The Story of Fletcher Nine Fingers
The child is yet unborn. He is a refugee along with Fletcher and the boy’s mother, Aika. The winter is proving hopeless. Aika’s pregnancy is painful. Fletcher fears he will lose both before the spring, but in the dark of night, fate provides a farmhouse and a savior.
Stumbling, Aika continues to walk because it is the only hope. Fletcher fears he will lose the mother and the boy. Fate provides a farmhouse and a savior. Aika dies. The boy lives. The wars begin.
The white men call my people many names. We are the Abahkangee. Before I saw a white man, I met Fletcher. Fletcher is not white, but he is not Abahkangee. All my people know the history of how Fletcher came to us. Fletcher came to us in the spring after the snow stopped. He gave the elders the story of his journey from a clan on the other side of the Crazy Mountains.
When the white man put me in the school, I learned Wakoku is Japan. When she was alive, my great-aunt, She of Many Lives, claimed she was Fletcher’s daughter. No one, believed the old woman’s tales. She of Many Lives mother, Soft Claw, was Fletcher’s mate, but many women visited Fletcher on the cold nights. Soft Claw had the Sight and knew the father of her only child would leave us.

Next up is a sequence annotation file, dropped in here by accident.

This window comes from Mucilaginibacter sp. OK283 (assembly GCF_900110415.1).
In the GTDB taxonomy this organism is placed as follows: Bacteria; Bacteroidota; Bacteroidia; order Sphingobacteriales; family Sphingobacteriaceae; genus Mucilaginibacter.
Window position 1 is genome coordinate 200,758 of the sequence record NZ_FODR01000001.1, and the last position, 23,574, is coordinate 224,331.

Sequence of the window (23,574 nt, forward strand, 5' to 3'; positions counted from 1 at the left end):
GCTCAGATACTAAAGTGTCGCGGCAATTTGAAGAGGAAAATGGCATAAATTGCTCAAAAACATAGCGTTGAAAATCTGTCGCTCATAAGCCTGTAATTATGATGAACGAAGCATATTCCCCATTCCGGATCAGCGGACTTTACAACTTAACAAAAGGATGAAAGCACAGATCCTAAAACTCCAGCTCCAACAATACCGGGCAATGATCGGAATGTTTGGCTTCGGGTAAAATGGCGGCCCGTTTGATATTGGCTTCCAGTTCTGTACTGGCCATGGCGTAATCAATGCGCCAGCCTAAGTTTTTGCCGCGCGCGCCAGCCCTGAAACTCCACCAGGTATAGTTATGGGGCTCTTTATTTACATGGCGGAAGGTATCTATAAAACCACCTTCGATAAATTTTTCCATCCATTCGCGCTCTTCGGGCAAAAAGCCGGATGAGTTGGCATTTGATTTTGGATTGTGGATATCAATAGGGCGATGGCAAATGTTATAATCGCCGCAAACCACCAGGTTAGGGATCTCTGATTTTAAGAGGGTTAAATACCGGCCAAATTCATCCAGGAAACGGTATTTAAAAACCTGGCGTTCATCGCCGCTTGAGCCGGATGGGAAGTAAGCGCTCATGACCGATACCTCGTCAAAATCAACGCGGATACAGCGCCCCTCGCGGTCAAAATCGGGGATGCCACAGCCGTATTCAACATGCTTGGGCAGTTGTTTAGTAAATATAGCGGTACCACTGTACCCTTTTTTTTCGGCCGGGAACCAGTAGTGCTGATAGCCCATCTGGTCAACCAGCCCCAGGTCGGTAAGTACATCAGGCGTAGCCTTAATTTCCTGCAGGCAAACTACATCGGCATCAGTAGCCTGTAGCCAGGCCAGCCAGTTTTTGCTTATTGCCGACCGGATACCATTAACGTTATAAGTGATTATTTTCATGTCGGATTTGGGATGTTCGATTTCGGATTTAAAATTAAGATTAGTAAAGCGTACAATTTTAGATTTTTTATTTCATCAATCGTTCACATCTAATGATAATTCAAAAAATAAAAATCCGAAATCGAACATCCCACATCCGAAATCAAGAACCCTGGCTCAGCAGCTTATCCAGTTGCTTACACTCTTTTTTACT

She had foreseen her bonding with Fletcher in a vision the year she became a woman. Tribal legends have said that Fletcher comes when mothers weep for lost sons. The elders say: Fletcher comes when the Abahkangee need a warrior who cannot be defeated. We need a warrior now.
The Blackface clan sent word. They will no longer honor the treaties. War parties are raiding our villages. Our sons are dying in battles. Our women are taken in the raids. Abahkangee warriors are fierce, but we are few and always outnumbered. We have turned back the Lakota Sioux, the Cheyenne, and the Arapaho. Without Fletcher, we will soon fail in turning the enemies away from our lands.
I keep our history alive with the promise my friend gave to me. I retell the stories of Fletcher battling our enemies using fighting skills no one here has seen. I am the last Abahkangee to have seen Fletcher Nine Fingers. In the spring, when the snow stops, I will see Fletcher again. He promised.